Camping out is pretty much one of the best things you can do at Morro Bay, but making the most of the experience is all about know where to go and what to do. Where you’ll want to go camping will depend greatly on a number of factors such as location, price, and whether you plan to go alone or with a group. Below are a couple of ideas you’ll definitely want to look into.



Camping at Morro Bay State Park

The Morro Bay State Park’s camping site is one of the closest to Morro Bay and is found just next to the Morro Bay Golf Course as well as the marina. There are a wide variety of spots there that are great for tents or RVs that span up to 25 and even 35 feet. The place is also very close to a number of hiking and biking campsites. Campers will also have access to the area’s picnic grounds.

The campsite is a pretty great place for those who want to experience camping but still have access to a number of facilities. There’s plenty of room for you and your group there with more than 126 campsites available. The location is also made more convenient thanks to water and electricity hookups. In addition to those, campers also have access to:

- Sanitation stations

- Campfire center

- Coin operated showers and restrooms

Finally, there are a number of trails that campers can trek as well as breathtaking views that they can witness.

Camping at the Morro Strand State Beach

Those who are into camping with their RVs will want to check out the coastal area between Morro Bay and Cayucos, just off Highway 1 on Yerba Buena Street. The ocean front campsite actually looks like a parking lot adjacent to the sand where people can put up their tents. The place can get pretty windy because of the fact that it’s very close to the ocean.

The place has restrooms for everyone, but they don’t have hot showers. To get into the campground and access the facilities, campers just need to show their receipt at the Morro Bay State Park. The area has 75 campsites and can accommodate RVs that span up to 25 feet.

Visitors must pay a $35 fee to use the park. Reservations can be made online or by calling (800) 444-PARK (7275). Office hours are between 8:00 AM to 6:00 PM.


Islay Creek Campground

Another interesting campsite near Morro Bay is Montana de Oro State Park’s Islay Creek Campground. It’s near Spooner Cove, by the park headquarters, and is open for reservations during the summer. During the off-season, however, half the site is available on a first come, first served basis.

The campgrounds have 47 standard sites for tents or RVs that span up to 27 feet. All sites have accessible restrooms. There are also four environmental campsites and three sites for groups with horses. There are also picnic tables, food storage lockers, and fire pits available.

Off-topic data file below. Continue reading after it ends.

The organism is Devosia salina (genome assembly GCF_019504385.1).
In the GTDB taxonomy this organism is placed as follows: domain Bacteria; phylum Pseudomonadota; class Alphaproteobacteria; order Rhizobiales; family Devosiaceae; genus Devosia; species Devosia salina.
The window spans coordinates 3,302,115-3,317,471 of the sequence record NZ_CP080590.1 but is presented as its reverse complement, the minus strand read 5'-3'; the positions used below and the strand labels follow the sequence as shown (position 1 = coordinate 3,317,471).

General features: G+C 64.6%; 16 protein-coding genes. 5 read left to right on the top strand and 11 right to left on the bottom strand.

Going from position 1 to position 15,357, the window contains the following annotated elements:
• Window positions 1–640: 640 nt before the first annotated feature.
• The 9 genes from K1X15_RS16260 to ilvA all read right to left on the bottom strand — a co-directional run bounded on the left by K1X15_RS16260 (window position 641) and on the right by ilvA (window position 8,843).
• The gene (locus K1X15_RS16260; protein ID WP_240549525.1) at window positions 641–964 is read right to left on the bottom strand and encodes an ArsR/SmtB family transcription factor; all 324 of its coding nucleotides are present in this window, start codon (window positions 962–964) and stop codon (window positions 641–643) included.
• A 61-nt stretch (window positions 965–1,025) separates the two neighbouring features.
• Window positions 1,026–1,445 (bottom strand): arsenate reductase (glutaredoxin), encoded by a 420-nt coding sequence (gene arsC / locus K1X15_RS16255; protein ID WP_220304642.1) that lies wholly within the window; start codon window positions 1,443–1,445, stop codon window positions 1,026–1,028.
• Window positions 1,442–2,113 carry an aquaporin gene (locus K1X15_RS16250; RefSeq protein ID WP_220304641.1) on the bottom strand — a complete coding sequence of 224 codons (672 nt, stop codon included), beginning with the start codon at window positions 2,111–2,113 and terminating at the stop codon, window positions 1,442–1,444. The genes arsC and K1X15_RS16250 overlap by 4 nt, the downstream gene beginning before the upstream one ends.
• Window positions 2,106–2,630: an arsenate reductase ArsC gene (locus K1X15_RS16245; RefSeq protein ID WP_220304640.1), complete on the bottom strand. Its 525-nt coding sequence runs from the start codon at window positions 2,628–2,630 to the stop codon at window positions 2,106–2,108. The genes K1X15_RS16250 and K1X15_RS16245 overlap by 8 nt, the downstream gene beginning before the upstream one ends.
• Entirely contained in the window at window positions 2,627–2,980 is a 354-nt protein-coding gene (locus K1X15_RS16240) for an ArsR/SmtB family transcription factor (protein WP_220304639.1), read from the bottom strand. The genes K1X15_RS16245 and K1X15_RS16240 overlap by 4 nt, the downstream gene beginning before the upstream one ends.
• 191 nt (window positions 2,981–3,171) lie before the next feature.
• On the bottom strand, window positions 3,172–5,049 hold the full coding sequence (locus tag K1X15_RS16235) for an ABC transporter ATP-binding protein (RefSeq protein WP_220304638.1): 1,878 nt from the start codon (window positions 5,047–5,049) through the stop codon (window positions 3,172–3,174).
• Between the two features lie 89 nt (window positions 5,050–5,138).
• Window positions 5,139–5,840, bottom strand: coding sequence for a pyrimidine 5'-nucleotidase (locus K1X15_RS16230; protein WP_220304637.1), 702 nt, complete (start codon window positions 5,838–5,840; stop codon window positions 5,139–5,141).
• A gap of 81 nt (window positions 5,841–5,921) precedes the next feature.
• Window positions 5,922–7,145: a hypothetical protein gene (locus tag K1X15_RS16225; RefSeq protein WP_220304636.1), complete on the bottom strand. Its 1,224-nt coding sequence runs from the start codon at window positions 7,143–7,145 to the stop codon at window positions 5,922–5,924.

Campers only need to show their receipt at the Morro Bay State Park to get into the camping grounds and use the facilities. Islay Creek Camp is quite close to Spooner’s Cove and a few hiking trails. You can bring your dog on the beach so long as they’re leashed, but you can’t bring them on park trails.

Campsites for Groups and Horses

There are two group horse sites that people can look at in Morro Bay. Each of these two sites can accommodate 50 campers and up to 20 vehicles. Unlike the other sites, however, these ones only have pit toilets and don’t have potable water. The only catch here is that you need to get a minimum of seven horses, with additional horses costing up to $25 per night and up to a max of 25 horses. There’s a water supply there that’s exclusively for horses.

Regular campers with horses can choose between three regular campsites, with each one having up to eight people and four vehicles max. Each camper must have at least one horse and each additional horse would be $2 each per night. Just like the other horse campsites, these ones also have pit toilets only and supply water for horses only. Meanwhile, campers will have to bring their own supply of drinking water and haul out their own garbage.

Environmental Sites

Those who want to enjoy a bit more hiking, there are environmental campsites that people can hike to. There’s a parking place about 100 yards away from the campsite. You’ll want to hike when there’s still sunlight, though, as the paths can be hard to navigate in the dark. Each of these hike-in sites can accommodate up to eight people. The campsites have pit toilets and don’t have water supply. Two out of the four campsites are closer to the horse group sites while the other two offer more isolation.

Fees:

- Standard Campsite - $25

- Hike and Bike - $5

- Horse Camps - $50

- Group Horse Camps - $50



- Environmental Sites - $20

Tips:

- As you notice, most of the campsites are designed to let you rough it out, make sure you bring all you need to stay comfortable during your camping trip;

- Don’t forget to bring your own supply of potable water, as some campsites don’t have any for its campers;

- Keep those receipts! That’s how you get into the campsites for free and use their facilities;

- If you’re bringing pets, make sure to pick the campsites that let you bring them around, and don’t forget your leash;

- Remember that rates may change from time to time, so it’s better to call up the park management for the updated rates.

Whether you’re going alone or with a group of friends (or horses), camping at Morro Bay can be such a worthwhile activity when accompanied with the right preparation. Keep in mind that the campsites mentioned above are not the only campsites in Morro Bay, but these ones should give you a good list to start with.